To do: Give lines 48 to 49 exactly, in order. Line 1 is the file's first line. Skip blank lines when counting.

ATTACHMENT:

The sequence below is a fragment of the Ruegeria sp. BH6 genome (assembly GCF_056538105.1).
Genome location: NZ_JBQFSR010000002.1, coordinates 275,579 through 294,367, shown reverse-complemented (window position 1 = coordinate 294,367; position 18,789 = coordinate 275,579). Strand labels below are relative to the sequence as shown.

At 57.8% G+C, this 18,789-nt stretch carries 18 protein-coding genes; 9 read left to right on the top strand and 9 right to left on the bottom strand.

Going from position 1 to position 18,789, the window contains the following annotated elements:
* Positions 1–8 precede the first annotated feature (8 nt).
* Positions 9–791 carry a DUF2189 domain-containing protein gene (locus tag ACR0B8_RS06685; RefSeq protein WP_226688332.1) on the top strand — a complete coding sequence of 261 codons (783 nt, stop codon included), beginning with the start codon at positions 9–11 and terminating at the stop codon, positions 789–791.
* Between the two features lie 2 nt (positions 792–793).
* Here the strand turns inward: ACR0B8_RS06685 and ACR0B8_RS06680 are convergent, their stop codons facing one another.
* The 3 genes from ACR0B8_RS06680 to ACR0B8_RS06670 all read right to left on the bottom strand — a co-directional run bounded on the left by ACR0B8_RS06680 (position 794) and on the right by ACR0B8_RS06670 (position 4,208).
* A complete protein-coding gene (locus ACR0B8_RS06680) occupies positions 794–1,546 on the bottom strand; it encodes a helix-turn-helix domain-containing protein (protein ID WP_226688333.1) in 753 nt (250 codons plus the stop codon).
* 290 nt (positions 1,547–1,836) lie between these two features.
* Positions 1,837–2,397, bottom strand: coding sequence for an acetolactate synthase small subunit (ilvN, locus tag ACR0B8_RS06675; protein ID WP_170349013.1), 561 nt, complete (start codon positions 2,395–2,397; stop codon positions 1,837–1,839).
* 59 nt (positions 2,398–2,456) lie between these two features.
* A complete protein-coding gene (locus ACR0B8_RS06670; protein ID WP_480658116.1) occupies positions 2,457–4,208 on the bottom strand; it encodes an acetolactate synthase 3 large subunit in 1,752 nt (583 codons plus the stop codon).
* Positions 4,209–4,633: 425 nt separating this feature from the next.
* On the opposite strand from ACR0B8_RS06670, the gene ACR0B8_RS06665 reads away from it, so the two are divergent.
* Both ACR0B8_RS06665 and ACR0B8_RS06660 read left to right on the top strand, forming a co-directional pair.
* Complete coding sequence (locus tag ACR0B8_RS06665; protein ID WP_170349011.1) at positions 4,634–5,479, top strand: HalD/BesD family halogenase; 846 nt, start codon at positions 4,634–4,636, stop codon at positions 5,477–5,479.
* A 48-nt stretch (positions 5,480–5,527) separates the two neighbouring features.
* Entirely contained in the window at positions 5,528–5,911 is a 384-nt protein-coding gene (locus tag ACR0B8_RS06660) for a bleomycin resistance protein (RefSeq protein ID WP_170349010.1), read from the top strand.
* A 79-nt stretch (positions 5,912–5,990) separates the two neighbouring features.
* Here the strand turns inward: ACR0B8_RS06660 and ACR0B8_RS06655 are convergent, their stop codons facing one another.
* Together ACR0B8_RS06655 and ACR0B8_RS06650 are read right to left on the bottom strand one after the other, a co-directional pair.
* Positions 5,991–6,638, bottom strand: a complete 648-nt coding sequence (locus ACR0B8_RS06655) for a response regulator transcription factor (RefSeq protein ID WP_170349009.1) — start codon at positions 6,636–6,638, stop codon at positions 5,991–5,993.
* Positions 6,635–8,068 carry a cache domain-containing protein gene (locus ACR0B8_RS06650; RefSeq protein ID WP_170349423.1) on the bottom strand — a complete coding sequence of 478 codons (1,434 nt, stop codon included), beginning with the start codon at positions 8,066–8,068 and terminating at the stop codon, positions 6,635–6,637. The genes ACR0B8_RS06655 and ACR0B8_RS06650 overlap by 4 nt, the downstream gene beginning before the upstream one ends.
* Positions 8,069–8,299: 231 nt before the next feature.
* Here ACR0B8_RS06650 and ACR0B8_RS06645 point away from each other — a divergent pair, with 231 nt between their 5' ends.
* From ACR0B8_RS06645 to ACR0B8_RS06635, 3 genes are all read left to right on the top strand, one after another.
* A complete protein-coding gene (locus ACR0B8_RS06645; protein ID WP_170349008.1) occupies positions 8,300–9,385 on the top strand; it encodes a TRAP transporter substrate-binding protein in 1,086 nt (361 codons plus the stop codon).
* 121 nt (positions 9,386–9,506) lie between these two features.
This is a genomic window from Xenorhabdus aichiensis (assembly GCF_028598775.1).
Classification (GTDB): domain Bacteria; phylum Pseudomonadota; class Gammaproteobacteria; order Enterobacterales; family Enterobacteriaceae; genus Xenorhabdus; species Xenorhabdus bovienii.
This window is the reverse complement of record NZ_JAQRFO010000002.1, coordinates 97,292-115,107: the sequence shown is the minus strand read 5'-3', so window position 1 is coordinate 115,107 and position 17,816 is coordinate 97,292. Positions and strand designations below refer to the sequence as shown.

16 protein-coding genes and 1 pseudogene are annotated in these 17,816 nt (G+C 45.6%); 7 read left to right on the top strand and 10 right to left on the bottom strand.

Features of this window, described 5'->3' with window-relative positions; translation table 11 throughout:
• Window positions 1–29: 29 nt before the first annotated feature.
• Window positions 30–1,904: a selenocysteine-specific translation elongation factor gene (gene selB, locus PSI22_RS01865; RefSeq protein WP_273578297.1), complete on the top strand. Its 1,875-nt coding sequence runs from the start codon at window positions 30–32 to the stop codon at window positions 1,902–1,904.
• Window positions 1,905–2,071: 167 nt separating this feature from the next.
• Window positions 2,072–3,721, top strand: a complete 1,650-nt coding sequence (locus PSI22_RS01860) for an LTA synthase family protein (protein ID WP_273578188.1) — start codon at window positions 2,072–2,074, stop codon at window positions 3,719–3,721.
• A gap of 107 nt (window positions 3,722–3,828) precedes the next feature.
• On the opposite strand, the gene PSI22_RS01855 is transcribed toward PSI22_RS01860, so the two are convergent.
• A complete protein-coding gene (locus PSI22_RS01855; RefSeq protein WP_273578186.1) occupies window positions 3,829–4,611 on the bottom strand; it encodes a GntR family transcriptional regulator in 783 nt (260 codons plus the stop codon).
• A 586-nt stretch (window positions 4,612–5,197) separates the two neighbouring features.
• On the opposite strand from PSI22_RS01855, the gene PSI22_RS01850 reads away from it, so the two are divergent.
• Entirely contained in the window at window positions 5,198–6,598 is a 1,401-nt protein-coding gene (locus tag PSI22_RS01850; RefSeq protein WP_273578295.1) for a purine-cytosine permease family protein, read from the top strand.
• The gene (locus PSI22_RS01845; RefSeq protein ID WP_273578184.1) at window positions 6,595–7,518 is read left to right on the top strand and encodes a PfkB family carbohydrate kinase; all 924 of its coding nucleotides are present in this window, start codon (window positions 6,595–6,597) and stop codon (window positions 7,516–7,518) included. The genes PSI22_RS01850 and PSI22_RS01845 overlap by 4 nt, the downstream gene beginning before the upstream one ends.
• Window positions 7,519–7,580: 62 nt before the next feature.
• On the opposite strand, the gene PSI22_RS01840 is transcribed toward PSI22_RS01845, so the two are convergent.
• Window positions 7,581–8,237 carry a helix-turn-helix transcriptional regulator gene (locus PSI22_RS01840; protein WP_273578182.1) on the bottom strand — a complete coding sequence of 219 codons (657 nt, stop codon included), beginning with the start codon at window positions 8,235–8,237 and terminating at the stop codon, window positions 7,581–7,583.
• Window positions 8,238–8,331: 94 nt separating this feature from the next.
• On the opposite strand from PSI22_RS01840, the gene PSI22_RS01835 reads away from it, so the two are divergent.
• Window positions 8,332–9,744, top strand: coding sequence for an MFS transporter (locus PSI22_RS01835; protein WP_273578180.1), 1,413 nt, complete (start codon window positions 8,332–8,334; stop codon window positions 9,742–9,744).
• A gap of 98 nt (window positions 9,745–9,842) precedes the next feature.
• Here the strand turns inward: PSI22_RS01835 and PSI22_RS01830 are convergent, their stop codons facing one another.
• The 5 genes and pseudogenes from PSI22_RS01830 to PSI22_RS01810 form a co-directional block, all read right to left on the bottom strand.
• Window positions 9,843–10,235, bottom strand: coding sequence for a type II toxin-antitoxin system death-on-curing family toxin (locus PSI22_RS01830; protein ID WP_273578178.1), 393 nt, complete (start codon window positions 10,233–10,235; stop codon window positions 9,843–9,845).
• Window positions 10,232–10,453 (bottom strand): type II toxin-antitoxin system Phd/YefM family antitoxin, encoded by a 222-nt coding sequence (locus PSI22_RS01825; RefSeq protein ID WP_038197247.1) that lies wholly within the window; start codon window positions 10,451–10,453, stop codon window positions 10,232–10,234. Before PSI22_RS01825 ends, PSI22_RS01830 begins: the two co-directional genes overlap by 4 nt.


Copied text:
• On the opposite strand, the gene PSI22_RS01840 is transcribed toward PSI22_RS01845, so the two are convergent.
• Window positions 7,581–8,237 carry a helix-turn-helix transcriptional regulator gene (locus PSI22_RS01840; protein WP_273578182.1) on the bottom strand — a complete coding sequence of 219 codons (657 nt, stop codon included), beginning with the start codon at window positions 8,235–8,237 and terminating at the stop codon, window positions 7,581–7,583.